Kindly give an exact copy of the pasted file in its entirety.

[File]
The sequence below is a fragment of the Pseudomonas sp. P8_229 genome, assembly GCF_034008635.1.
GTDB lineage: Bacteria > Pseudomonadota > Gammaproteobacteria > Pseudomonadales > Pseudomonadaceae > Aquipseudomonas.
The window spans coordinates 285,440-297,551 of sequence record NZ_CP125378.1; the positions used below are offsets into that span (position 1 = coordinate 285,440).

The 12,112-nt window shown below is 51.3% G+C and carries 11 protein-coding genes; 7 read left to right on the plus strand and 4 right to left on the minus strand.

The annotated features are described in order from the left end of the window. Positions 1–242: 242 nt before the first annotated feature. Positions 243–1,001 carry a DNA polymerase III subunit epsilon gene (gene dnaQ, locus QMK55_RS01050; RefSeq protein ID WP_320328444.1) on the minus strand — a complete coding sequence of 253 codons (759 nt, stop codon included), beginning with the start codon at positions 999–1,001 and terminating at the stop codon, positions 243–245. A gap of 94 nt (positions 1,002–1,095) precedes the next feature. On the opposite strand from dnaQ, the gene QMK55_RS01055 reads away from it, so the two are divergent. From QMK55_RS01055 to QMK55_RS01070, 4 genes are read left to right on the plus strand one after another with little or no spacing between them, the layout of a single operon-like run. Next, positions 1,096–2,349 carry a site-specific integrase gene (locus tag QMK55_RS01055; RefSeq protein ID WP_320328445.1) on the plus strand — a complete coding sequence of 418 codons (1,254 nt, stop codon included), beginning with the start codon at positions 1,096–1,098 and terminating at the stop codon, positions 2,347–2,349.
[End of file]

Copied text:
The sequence below is a fragment of the Pseudomonas sp. P8_229 genome, assembly GCF_034008635.1.
GTDB lineage: Bacteria > Pseudomonadota > Gammaproteobacteria > Pseudomonadales > Pseudomonadaceae > Aquipseudomonas.
The window spans coordinates 285,440-297,551 of sequence record NZ_CP125378.1; the positions used below are offsets into that span (position 1 = coordinate 285,440).

The 12,112-nt window shown below is 51.3% G+C and carries 11 protein-coding genes; 7 read left to right on the plus strand and 4 right to left on the minus strand.

The annotated features are described in order from the left end of the window. Positions 1–242: 242 nt before the first annotated feature. Positions 243–1,001 carry a DNA polymerase III subunit epsilon gene (gene dnaQ, locus QMK55_RS01050; RefSeq protein ID WP_320328444.1) on the minus strand — a complete coding sequence of 253 codons (759 nt, stop codon included), beginning with the start codon at positions 999–1,001 and terminating at the stop codon, positions 243–245. A gap of 94 nt (positions 1,002–1,095) precedes the next feature. On the opposite strand from dnaQ, the gene QMK55_RS01055 reads away from it, so the two are divergent. From QMK55_RS01055 to QMK55_RS01070, 4 genes are read left to right on the plus strand one after another with little or no spacing between them, the layout of a single operon-like run. Next, positions 1,096–2,349 carry a site-specific integrase gene (locus tag QMK55_RS01055; RefSeq protein ID WP_320328445.1) on the plus strand — a complete coding sequence of 418 codons (1,254 nt, stop codon included), beginning with the start codon at positions 1,096–1,098 and terminating at the stop codon, positions 2,347–2,349.